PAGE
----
Chapter

Introduction

Stephen V. Tracy

in Athens and Macedon

Published by University of California Press

Published in print April 2003 | ISBN: 9780520233331
Published online March 2012 | e-ISBN: 9780520928541 | DOI: http://dx.doi.org/10.1525/california/9780520233331.003.0001
Introduction

Show Summary Details

Preview

Cutters learned by an apprentice system and presumably began to work by doing odd jobs in the shop at a very tender age. Some, undoubtedly, would have learned to cut letters well enough to become full-fledged inscribers of decrees by the age of fourteen or fifteen. Dates for archons are presented in many cases with some hesitancy. The third century was a time of transition for the lettering of Attic decrees. All inscribers gave some thought to layout. Cutters developed their own habits of inscribing. At the same time, it is probable, given that there were potters' quarters and metalworkers' quarters, that inscribers of decrees too worked in fairly close proximity to one another and knew one another's work.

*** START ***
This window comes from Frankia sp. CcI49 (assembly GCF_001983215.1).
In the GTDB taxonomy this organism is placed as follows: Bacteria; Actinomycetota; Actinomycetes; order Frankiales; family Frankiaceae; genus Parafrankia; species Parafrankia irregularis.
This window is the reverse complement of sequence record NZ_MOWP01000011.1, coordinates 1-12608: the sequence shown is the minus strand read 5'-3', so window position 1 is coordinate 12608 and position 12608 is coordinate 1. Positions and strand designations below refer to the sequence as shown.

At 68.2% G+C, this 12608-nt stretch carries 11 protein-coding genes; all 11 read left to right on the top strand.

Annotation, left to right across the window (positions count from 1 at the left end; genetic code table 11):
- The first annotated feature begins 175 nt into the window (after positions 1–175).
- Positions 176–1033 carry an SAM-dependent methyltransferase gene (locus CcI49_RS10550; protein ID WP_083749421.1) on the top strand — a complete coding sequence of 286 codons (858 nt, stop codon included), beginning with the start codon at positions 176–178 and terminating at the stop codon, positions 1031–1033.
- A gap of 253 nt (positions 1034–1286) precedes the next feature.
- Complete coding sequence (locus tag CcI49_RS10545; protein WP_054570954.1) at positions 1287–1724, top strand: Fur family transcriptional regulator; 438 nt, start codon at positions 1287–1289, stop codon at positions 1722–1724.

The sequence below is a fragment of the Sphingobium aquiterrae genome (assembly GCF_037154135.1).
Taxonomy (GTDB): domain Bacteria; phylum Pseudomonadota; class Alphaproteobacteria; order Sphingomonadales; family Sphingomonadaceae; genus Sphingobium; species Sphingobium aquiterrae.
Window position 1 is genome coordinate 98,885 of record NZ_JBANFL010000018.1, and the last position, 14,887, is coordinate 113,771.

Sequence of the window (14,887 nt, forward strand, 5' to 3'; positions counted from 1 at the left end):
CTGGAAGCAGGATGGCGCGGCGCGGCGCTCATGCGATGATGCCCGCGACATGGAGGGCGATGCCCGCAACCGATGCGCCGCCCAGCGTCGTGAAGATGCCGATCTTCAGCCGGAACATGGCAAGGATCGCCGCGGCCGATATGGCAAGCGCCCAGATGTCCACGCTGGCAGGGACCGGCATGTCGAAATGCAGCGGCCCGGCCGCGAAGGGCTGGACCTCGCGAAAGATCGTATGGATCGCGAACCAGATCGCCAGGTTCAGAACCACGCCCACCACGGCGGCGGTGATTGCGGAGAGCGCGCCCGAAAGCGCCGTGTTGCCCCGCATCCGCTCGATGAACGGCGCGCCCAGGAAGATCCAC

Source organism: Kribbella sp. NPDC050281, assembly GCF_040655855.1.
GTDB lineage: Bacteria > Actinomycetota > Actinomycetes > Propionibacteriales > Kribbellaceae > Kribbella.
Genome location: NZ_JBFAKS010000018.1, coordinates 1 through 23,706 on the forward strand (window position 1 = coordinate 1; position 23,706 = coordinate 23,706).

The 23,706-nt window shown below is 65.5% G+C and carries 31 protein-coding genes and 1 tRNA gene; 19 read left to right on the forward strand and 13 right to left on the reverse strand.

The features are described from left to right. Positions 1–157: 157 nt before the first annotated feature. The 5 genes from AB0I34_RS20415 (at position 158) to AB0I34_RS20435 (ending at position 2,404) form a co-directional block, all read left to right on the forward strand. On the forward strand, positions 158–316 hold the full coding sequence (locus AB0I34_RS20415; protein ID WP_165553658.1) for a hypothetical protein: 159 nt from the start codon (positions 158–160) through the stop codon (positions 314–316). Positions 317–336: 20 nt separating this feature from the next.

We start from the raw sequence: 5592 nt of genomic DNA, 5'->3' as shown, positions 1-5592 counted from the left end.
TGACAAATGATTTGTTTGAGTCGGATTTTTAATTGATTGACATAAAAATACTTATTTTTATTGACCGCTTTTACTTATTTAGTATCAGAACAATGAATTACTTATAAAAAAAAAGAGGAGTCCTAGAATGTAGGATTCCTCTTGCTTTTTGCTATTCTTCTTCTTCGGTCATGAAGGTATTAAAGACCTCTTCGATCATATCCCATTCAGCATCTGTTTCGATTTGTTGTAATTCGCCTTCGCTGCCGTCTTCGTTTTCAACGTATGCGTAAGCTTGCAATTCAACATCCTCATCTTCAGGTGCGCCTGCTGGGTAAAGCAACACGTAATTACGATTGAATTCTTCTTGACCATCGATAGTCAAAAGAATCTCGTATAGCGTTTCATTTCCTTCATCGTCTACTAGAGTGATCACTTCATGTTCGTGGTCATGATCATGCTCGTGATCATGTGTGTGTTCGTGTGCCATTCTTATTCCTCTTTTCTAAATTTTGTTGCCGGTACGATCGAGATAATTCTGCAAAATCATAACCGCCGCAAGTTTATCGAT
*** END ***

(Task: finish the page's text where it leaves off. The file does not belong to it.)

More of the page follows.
Keywords: cutters; inscribers; archons; Attic decrees; lettering; inscribing

Chapter.  2476 words. 

Subjects: Greek and Roman Archaeology

Full text: subscription required

How to subscribe Recommend to my Librarian

Users without a subscription are not able to see the full content. Please, subscribe or login to access all content.